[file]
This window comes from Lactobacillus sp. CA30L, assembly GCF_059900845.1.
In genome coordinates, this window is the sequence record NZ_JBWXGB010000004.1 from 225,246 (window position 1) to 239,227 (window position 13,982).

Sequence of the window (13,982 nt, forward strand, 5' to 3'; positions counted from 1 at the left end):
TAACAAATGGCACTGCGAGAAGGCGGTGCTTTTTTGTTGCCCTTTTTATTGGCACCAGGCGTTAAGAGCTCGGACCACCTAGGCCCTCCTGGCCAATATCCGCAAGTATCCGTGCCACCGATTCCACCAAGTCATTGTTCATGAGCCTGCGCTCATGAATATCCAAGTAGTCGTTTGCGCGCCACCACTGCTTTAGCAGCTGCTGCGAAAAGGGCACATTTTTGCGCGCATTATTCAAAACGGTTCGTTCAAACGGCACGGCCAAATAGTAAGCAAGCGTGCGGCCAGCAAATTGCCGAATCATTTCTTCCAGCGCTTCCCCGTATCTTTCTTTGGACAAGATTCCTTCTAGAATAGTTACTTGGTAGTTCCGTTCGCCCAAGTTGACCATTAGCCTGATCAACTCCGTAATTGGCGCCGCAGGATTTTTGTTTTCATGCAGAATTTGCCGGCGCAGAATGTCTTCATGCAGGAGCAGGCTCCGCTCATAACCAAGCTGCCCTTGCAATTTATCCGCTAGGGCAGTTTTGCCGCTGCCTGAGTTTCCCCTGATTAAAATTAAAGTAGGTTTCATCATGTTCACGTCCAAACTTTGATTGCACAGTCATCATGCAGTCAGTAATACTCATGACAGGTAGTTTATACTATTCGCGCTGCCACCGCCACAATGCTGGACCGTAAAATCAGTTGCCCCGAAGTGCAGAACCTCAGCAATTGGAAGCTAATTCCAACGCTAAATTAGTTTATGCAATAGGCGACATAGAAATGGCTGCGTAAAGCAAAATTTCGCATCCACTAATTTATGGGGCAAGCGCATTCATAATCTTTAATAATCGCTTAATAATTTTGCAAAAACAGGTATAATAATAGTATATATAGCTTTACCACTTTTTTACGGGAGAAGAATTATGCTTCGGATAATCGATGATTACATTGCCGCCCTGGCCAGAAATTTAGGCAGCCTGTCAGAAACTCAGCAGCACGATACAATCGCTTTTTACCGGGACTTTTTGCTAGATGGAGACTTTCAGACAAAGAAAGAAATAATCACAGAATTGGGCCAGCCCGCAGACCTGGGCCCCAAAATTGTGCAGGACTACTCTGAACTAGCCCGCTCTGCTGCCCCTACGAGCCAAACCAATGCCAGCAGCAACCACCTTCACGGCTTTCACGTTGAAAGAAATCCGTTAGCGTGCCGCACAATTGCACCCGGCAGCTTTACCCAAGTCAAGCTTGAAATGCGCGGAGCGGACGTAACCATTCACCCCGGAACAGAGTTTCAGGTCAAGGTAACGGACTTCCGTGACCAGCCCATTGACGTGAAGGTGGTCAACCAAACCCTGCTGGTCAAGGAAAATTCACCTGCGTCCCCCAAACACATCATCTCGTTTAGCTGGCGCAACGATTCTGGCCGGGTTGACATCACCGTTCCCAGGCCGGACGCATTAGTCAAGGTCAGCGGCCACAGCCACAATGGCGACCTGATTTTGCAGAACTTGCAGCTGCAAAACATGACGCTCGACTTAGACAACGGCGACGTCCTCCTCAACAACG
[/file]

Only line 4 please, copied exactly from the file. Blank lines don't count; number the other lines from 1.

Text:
TAACAAATGGCACTGCGAGAAGGCGGTGCTTTTTTGTTGCCCTTTTTATTGGCACCAGGCGTTAAGAGCTCGGACCACCTAGGCCCTCCTGGCCAATATCCGCAAGTATCCGTGCCACCGATTCCACCAAGTCATTGTTCATGAGCCTGCGCTCATGAATATCCAAGTAGTCGTTTGCGCGCCACCACTGCTTTAGCAGCTGCTGCGAAAAGGGCACATTTTTGCGCGCATTATTCAAAACGGTTCGTTCAAACGGCACGGCCAAATAGTAAGCAAGCGTGCGGCCAGCAAATTGCCGAATCATTTCTTCCAGCGCTTCCCCGTATCTTTCTTTGGACAAGATTCCTTCTAGAATAGTTACTTGGTAGTTCCGTTCGCCCAAGTTGACCATTAGCCTGATCAACTCCGTAATTGGCGCCGCAGGATTTTTGTTTTCATGCAGAATTTGCCGGCGCAGAATGTCTTCATGCAGGAGCAGGCTCCGCTCATAACCAAGCTGCCCTTGCAATTTATCCGCTAGGGCAGTTTTGCCGCTGCCTGAGTTTCCCCTGATTAAAATTAAAGTAGGTTTCATCATGTTCACGTCCAAACTTTGATTGCACAGTCATCATGCAGTCAGTAATACTCATGACAGGTAGTTTATACTATTCGCGCTGCCACCGCCACAATGCTGGACCGTAAAATCAGTTGCCCCGAAGTGCAGAACCTCAGCAATTGGAAGCTAATTCCAACGCTAAATTAGTTTATGCAATAGGCGACATAGAAATGGCTGCGTAAAGCAAAATTTCGCATCCACTAATTTATGGGGCAAGCGCATTCATAATCTTTAATAATCGCTTAATAATTTTGCAAAAACAGGTATAATAATAGTATATATAGCTTTACCACTTTTTTACGGGAGAAGAATTATGCTTCGGATAATCGATGATTACATTGCCGCCCTGGCCAGAAATTTAGGCAGCCTGTCAGAAACTCAGCAGCACGATACAATCGCTTTTTACCGGGACTTTTTGCTAGATGGAGACTTTCAGACAAAGAAAGAAATAATCACAGAATTGGGCCAGCCCGCAGACCTGGGCCCCAAAATTGTGCAGGACTACTCTGAACTAGCCCGCTCTGCTGCCCCTACGAGCCAAACCAATGCCAGCAGCAACCACCTTCACGGCTTTCACGTTGAAAGAAATCCGTTAGCGTGCCGCACAATTGCACCCGGCAGCTTTACCCAAGTCAAGCTTGAAATGCGCGGAGCGGACGTAACCATTCACCCCGGAACAGAGTTTCAGGTCAAGGTAACGGACTTCCGTGACCAGCCCATTGACGTGAAGGTGGTCAACCAAACCCTGCTGGTCAAGGAAAATTCACCTGCGTCCCCCAAACACATCATCTCGTTTAGCTGGCGCAACGATTCTGGCCGGGTTGACATCACCGTTCCCAGGCCGGACGCATTAGTCAAGGTCAGCGGCCACAGCCACAATGGCGACCTGATTTTGCAGAACTTGCAGCTGCAAAACATGACGCTCGACTTAGACAACGGCGACGTCCTCCTCAACAACG